Supreme Court's continual intervention in polls process

ECP and apex court have been at odds on a number of occasion in last decade

Hasnaat Malik February 17, 2021
A file photo of the Supreme Court of Pakistan. PHOTO: EXPRESS


Since the restoration of judges in March 2009, the Supreme Court has been actively intervening in different elections processes.

During the tenure of former chief justice of Pakistan Iftikhar Chaudhry from March 2009 to 2013, the apex court closely examined the election process by conducting hearings in several cases.

Firstly, hearing PTI chief Imran Khan’s petition, the SC had ordered the Election Commission of Pakistan (ECP) to finalize voter lists until February 23, 2012 but the ECP could not meet the court’s deadline and the ECP officials had faced tough time in the apex court.

In view of the SC’s immense pressure, then ECP secretary Ishtiaq Ahmad Khan had written a letter to then prime minister Yousuf Raza Gilani over what he felt was undue interference by the Supreme Court in the affairs of the commission.

“Attempts by one institution to encroach upon the domains of other state institutions, in violation of clearly defined roles laid down in the Constitution, will only lead to disruption of the democratic system and chaos in society,” he had said in his letter and also offered his resignation. Later, the court had taken notice of the ECP secretary’s letter but it did not pass any coercive order against him.

The SC on March 14, 2012 directed the then Attorney General for Pakistan (AGP) to assist it in determining as to why the constitutional command under Article 219 of the Constitution was not met by the ECP and delayed the process of finalization of fresh electoral lists without seeking approval.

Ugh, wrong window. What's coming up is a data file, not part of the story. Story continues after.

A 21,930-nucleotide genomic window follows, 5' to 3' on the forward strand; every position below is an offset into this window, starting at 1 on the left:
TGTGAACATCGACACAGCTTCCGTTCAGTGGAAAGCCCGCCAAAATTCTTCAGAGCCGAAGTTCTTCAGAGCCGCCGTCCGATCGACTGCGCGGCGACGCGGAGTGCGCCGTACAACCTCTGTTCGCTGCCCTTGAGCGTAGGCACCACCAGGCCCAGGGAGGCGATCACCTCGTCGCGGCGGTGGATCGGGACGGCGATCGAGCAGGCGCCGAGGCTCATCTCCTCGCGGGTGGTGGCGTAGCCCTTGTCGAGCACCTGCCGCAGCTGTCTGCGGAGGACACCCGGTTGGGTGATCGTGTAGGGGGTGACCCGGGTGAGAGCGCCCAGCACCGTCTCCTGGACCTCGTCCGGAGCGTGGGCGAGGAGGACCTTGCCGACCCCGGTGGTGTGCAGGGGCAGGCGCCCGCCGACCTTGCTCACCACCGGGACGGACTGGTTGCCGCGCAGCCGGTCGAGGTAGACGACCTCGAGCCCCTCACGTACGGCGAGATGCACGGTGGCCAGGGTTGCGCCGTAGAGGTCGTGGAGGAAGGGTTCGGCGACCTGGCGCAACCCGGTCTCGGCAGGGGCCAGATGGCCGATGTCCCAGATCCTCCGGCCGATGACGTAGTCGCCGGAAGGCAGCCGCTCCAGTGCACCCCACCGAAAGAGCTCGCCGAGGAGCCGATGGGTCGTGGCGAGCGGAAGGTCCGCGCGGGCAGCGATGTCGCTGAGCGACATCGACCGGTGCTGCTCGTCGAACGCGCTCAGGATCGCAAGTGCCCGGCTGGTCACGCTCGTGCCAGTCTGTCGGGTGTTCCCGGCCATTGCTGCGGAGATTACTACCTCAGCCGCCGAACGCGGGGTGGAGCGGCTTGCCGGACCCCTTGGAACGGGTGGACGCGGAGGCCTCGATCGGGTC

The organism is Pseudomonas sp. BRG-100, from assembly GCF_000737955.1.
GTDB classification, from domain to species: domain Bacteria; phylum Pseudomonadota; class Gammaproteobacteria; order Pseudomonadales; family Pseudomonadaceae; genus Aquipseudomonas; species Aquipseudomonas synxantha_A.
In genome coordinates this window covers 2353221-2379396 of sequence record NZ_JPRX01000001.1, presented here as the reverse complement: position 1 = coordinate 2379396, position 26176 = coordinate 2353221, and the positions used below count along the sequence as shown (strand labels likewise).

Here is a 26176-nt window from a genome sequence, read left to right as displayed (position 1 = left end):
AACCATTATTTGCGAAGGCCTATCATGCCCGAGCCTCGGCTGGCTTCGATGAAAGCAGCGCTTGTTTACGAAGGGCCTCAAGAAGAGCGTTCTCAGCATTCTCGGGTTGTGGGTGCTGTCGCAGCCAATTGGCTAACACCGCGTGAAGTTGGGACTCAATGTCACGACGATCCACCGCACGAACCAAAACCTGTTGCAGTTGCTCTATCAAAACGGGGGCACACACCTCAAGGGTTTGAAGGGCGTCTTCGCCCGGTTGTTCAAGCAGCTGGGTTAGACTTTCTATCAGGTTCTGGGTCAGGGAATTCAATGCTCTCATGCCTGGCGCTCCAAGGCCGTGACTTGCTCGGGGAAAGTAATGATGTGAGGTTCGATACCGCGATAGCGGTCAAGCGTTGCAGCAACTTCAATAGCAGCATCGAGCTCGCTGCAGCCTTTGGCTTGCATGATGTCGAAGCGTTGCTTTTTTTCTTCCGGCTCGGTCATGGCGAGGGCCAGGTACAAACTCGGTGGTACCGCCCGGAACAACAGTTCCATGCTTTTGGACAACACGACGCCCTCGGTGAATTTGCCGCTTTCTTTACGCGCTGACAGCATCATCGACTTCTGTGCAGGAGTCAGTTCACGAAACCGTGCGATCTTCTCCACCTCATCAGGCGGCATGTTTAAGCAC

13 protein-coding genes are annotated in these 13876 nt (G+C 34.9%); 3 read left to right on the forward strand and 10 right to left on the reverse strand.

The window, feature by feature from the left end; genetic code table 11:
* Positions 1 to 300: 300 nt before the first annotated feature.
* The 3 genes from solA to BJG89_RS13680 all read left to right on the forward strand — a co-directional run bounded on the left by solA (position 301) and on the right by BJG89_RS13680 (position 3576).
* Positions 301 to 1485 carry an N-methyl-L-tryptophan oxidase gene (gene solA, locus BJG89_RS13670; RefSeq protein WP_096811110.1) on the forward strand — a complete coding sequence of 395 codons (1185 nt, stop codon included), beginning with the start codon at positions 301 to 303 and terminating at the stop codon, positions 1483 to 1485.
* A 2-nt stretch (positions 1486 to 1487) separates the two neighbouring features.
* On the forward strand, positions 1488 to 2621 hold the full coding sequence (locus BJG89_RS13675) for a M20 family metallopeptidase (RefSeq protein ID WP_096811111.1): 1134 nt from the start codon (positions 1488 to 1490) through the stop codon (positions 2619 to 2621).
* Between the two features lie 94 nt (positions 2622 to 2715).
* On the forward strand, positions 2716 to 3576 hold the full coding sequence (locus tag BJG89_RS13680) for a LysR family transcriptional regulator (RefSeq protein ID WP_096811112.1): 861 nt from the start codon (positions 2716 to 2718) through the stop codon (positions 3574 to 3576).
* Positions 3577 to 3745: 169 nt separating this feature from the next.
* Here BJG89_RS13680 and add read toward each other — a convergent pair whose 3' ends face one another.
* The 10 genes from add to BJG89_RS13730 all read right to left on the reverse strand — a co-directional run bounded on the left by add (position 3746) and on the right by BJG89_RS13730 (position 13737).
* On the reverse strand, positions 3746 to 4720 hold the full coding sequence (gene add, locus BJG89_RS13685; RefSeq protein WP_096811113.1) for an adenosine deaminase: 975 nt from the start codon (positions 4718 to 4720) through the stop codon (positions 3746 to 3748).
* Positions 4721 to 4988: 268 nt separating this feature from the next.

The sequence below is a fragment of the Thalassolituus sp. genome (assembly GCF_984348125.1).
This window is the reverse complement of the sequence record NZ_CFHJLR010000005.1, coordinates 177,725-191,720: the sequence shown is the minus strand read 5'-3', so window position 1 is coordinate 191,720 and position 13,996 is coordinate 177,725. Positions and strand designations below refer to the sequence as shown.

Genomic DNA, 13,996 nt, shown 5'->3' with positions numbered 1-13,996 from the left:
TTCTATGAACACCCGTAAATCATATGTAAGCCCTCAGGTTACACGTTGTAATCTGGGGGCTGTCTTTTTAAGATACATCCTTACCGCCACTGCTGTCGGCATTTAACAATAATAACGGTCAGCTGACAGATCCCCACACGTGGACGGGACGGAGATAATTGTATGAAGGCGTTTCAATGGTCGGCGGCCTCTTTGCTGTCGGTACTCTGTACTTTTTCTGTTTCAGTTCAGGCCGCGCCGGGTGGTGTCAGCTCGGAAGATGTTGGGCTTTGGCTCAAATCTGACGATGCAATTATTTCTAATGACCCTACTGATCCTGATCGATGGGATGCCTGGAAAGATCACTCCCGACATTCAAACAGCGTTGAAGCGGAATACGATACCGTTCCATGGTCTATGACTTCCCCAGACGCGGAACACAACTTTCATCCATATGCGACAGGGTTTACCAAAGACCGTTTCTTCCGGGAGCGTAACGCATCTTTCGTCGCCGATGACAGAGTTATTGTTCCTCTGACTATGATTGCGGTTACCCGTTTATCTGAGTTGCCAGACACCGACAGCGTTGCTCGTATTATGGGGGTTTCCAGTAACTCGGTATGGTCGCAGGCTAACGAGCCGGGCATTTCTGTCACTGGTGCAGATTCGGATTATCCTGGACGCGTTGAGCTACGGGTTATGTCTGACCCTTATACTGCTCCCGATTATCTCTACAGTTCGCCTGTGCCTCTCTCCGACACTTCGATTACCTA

Confrontation between the ECP and the SC regarding the preparation of voter lists ended after the retirement of then chief election commissioner (CEC) Hamid Ali Mirza on March 23, 2012.

In June 2012, the court gave a verdict in the Workers Party case after hearing counsels of different political parties. The court in its judgment had recommended several steps to the ECP for ensuring free and fair elections. Later, the SC initiated proceedings to implement its ruling.

On Nov 26, 2012, the SC observed that constituencies in Karachi should be delimited in a way to reflect “mixed population” to avoid political polarization but the ECP was reluctant to comply with the order.

Read more: SC dismayed at ECP failure to curb Senate horse trading

MQM founder Altaf Hussain had termed the court’s order regarding fresh delimitation in Karachi before a census an attempt to “snatch the party’s mandate” and said people of the city would never allow any such “conspiracy” to succeed. The apex court had later issued contempt notice to the MQM former chief but he had tendered an unconditional apology, which was accepted.

The SC on March 1, 2013 assailed the ECP for not implementing the court’s orders on delimitation of Karachi constituencies. In view of the court’s pressure, the ECP on March 22 issued a notification for delimitation of some constituencies in Karachi.

According to the notification, three constituencies of the National Assembly and eight constituencies of the provincial assembly were subject to delimitation. The MQM had complained in the United Nations against the delimitation of constituencies in Karachi.